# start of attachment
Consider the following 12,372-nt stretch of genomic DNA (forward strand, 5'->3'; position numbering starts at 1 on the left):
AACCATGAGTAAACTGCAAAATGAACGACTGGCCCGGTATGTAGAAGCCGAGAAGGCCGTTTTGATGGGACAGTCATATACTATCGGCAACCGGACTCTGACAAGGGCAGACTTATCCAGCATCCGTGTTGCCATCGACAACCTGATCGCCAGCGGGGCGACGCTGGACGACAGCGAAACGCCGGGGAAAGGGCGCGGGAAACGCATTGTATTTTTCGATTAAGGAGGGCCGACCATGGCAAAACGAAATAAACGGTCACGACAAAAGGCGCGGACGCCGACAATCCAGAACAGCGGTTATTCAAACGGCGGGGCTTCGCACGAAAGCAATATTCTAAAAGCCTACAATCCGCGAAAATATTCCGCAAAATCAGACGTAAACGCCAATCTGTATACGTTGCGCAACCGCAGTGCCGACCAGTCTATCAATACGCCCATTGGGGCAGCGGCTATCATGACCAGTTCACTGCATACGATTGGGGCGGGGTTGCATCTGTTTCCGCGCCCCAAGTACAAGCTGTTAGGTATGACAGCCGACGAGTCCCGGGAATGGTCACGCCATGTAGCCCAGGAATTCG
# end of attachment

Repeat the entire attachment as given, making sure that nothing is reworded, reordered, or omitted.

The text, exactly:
Consider the following 12,372-nt stretch of genomic DNA (forward strand, 5'->3'; position numbering starts at 1 on the left):
AACCATGAGTAAACTGCAAAATGAACGACTGGCCCGGTATGTAGAAGCCGAGAAGGCCGTTTTGATGGGACAGTCATATACTATCGGCAACCGGACTCTGACAAGGGCAGACTTATCCAGCATCCGTGTTGCCATCGACAACCTGATCGCCAGCGGGGCGACGCTGGACGACAGCGAAACGCCGGGGAAAGGGCGCGGGAAACGCATTGTATTTTTCGATTAAGGAGGGCCGACCATGGCAAAACGAAATAAACGGTCACGACAAAAGGCGCGGACGCCGACAATCCAGAACAGCGGTTATTCAAACGGCGGGGCTTCGCACGAAAGCAATATTCTAAAAGCCTACAATCCGCGAAAATATTCCGCAAAATCAGACGTAAACGCCAATCTGTATACGTTGCGCAACCGCAGTGCCGACCAGTCTATCAATACGCCCATTGGGGCAGCGGCTATCATGACCAGTTCACTGCATACGATTGGGGCGGGGTTGCATCTGTTTCCGCGCCCCAAGTACAAGCTGTTAGGTATGACAGCCGACGAGTCCCGGGAATGGTCACGCCATGTAGCCCAGGAATTCG